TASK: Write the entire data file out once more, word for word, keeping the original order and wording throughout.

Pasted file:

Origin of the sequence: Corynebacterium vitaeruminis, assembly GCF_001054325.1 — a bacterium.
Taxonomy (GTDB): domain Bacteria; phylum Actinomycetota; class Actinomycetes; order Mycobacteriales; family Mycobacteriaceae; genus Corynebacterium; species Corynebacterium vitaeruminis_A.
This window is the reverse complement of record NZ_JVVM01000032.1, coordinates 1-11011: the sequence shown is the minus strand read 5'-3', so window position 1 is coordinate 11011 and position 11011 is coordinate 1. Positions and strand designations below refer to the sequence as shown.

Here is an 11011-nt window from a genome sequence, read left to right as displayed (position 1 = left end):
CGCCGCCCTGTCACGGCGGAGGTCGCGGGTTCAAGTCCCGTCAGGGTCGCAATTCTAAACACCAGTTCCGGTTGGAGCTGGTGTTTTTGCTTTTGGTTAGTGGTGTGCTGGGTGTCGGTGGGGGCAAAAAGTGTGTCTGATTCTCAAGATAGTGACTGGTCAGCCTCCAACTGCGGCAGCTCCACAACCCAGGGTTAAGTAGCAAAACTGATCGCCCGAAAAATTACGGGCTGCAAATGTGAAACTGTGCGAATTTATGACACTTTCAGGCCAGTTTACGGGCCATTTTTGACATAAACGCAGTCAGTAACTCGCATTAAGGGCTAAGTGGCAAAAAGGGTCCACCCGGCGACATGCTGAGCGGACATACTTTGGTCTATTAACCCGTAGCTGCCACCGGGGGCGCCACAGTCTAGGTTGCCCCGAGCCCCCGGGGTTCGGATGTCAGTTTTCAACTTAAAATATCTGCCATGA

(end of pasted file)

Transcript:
Origin of the sequence: Corynebacterium vitaeruminis, assembly GCF_001054325.1 — a bacterium.
Taxonomy (GTDB): domain Bacteria; phylum Actinomycetota; class Actinomycetes; order Mycobacteriales; family Mycobacteriaceae; genus Corynebacterium; species Corynebacterium vitaeruminis_A.
This window is the reverse complement of record NZ_JVVM01000032.1, coordinates 1-11011: the sequence shown is the minus strand read 5'-3', so window position 1 is coordinate 11011 and position 11011 is coordinate 1. Positions and strand designations below refer to the sequence as shown.

Here is an 11011-nt window from a genome sequence, read left to right as displayed (position 1 = left end):
CGCCGCCCTGTCACGGCGGAGGTCGCGGGTTCAAGTCCCGTCAGGGTCGCAATTCTAAACACCAGTTCCGGTTGGAGCTGGTGTTTTTGCTTTTGGTTAGTGGTGTGCTGGGTGTCGGTGGGGGCAAAAAGTGTGTCTGATTCTCAAGATAGTGACTGGTCAGCCTCCAACTGCGGCAGCTCCACAACCCAGGGTTAAGTAGCAAAACTGATCGCCCGAAAAATTACGGGCTGCAAATGTGAAACTGTGCGAATTTATGACACTTTCAGGCCAGTTTACGGGCCATTTTTGACATAAACGCAGTCAGTAACTCGCATTAAGGGCTAAGTGGCAAAAAGGGTCCACCCGGCGACATGCTGAGCGGACATACTTTGGTCTATTAACCCGTAGCTGCCACCGGGGGCGCCACAGTCTAGGTTGCCCCGAGCCCCCGGGGTTCGGATGTCAGTTTTCAACTTAAAATATCTGCCATGA